The Connected Child Kathryn B. Purvis PhD, David R. Cross PhD and Wendy Lyons Sunshine
The Connected Child is American. The downside of this is that some of the material and approaches are not relevant, or need to be looked at by analogy rather than directly.
For example, there are many more international adoptions in America and more children who have spent time in orphanages. Neither of these issues is directly relevant to most British adoptive parents (although children who have suffered persistent neglect as babies would have had similar experiences to the orphanage children in some instances).
Children in the USA are also more likely to be heavily medicated to control their behaviour than in Britain, and this is reflected in the text.
The upside is that American books tend to have a “can do” approach, drawing on the strong American self-help and self-improvement publishing tradition.
This is refreshing, because many British books tend to focus heavily on all the damage caused by poor attachment, and have relatively little to say about what you can DO about it. The result can be depressing and lead to a feeling of defeatism.
In The Connected Child practical advice is illustrated by anecdotes based on the changes in behaviour of real children with whom the authors have worked, and this makes the book more readable, more grounded and convincing.
The Connected Child is divided into twelve chapters. The first Hope and Healing is a background to the authors’ philosophy. The section on medication is particularly strong and well thought through: it is often a crutch not a solution, and the authors tread a sensible line, advising against cocktails and suggesting a weaning process once behavioural changes are embedded. They give examples where parents ditched all the medication and the child was better for it.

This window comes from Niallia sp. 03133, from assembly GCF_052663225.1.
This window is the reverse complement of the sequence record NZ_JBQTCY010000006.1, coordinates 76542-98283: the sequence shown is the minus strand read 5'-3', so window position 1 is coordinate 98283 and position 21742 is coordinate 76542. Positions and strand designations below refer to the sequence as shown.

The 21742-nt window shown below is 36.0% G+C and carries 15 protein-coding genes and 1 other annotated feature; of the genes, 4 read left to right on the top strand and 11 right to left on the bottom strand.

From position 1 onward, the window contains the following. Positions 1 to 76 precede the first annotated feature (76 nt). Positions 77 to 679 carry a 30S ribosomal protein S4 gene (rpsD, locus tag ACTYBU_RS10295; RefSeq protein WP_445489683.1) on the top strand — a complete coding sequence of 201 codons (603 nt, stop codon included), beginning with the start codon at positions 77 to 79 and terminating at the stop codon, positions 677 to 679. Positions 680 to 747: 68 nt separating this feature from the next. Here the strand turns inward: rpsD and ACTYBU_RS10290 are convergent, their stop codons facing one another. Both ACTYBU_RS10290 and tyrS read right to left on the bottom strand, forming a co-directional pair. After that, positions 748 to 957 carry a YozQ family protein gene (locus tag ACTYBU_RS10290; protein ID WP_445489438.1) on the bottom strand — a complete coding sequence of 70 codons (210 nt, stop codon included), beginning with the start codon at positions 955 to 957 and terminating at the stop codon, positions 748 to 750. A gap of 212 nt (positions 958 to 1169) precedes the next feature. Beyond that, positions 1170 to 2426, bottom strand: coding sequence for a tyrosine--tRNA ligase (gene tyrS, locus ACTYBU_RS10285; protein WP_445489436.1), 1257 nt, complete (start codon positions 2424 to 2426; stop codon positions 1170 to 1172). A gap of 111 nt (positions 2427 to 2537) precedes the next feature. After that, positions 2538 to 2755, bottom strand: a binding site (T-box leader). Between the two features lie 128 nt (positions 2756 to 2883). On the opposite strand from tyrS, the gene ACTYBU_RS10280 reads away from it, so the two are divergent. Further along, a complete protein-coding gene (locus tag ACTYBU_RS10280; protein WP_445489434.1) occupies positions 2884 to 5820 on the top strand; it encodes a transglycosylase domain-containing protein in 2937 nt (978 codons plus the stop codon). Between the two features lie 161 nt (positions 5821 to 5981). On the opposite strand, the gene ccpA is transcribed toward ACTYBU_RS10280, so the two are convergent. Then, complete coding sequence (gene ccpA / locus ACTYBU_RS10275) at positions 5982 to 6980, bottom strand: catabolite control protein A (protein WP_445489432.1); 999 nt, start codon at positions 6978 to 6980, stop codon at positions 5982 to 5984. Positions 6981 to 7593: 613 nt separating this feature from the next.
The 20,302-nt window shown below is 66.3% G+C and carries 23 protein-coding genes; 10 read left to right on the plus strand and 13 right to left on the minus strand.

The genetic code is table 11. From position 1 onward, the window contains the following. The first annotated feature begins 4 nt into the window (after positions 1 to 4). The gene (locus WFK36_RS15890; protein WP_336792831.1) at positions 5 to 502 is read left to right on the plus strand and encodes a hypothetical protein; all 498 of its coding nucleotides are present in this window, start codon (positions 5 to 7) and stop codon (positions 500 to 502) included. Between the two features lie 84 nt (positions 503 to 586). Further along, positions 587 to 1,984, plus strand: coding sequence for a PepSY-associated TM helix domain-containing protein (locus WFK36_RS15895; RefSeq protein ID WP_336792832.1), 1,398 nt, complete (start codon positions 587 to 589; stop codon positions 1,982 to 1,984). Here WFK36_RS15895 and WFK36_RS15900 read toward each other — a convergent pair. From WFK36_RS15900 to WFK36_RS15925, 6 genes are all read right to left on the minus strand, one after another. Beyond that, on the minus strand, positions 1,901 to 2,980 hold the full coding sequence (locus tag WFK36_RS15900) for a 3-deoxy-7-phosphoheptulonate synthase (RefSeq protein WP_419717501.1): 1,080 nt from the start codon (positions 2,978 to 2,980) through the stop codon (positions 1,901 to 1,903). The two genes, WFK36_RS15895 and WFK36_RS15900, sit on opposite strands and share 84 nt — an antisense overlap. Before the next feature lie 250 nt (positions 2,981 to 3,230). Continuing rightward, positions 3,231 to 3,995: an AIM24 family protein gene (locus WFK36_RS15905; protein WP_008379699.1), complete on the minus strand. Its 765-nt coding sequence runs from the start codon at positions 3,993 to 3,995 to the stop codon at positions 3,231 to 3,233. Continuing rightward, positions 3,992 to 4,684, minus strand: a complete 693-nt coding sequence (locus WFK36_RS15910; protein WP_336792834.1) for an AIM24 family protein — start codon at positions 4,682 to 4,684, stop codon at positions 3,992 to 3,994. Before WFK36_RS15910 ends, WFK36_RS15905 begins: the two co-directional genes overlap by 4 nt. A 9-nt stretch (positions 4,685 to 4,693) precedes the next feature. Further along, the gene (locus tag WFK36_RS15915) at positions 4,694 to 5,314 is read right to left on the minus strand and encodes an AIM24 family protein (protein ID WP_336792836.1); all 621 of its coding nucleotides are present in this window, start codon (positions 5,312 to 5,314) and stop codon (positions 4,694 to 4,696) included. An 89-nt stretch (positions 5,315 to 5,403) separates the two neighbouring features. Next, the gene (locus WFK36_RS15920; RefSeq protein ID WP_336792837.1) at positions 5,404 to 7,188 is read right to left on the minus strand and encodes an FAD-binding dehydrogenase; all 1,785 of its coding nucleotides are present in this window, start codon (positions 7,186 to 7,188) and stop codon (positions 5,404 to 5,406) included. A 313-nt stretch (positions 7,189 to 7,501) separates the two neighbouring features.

While Where Your Child Began treads familiar ground with material on early life and attachments, Solving the Puzzle of Difficult Behaviour is fantastic, especially the table on deciphering behaviour. While to understand all is not necessarily to solve all, you can’t even begin to sort out a child’s behaviour unless you have some idea what is going on. This chapter does a wonderful job of unravelling in an easy way the contradictory and self-defeating nature of disturbed behaviour and is really useful.
Disarming the Fear Response with Felt Safety is also excellent in looking at how and why children are frightened, even when this is not apparent. The next five chapters are down to earth, practical advice on everyday issues and situations. There is much excellent food for thought here.
I was less sure about Supporting Healthy Brain Chemistry. I am unsure how helpful it is for most adoptive parents to pathologise their children in the way suggested. I am even less sure whether all of us becoming amateur neuro-bio-chemists is really going to help. However, it does at least make aspects of the authors’ research work and thinking clear. And it might just be the magic bullet for some children who are very reactive to foods and additives.
Handling Setbacks and Healing Yourself to Heal Your Child are useful and excellent. All parents have the mind-warping experience of hearing themselves speaking their parents’ words, or seeing their children as their own younger selves (for good or ill in both cases).
It is undoubtedly true that being a parent, particularly of a child with difficulties, has to be a self-reflective experience where you somehow have an awareness and a working through of your own past. I
I would recommend The Connected Child. It is a serious, sensible, useful and in many ways excellent book on this subject. Its main strength is that it is very down to earth and direct and tells you what to do. It would be useful for all adoptive parents to read and then keep for future reference.
The Connected Child is published by McGraw-Hill. To order a copy from Amazon, please click the link below:
The Connected Child: Bring Hope and Healing to Your Adoptive Family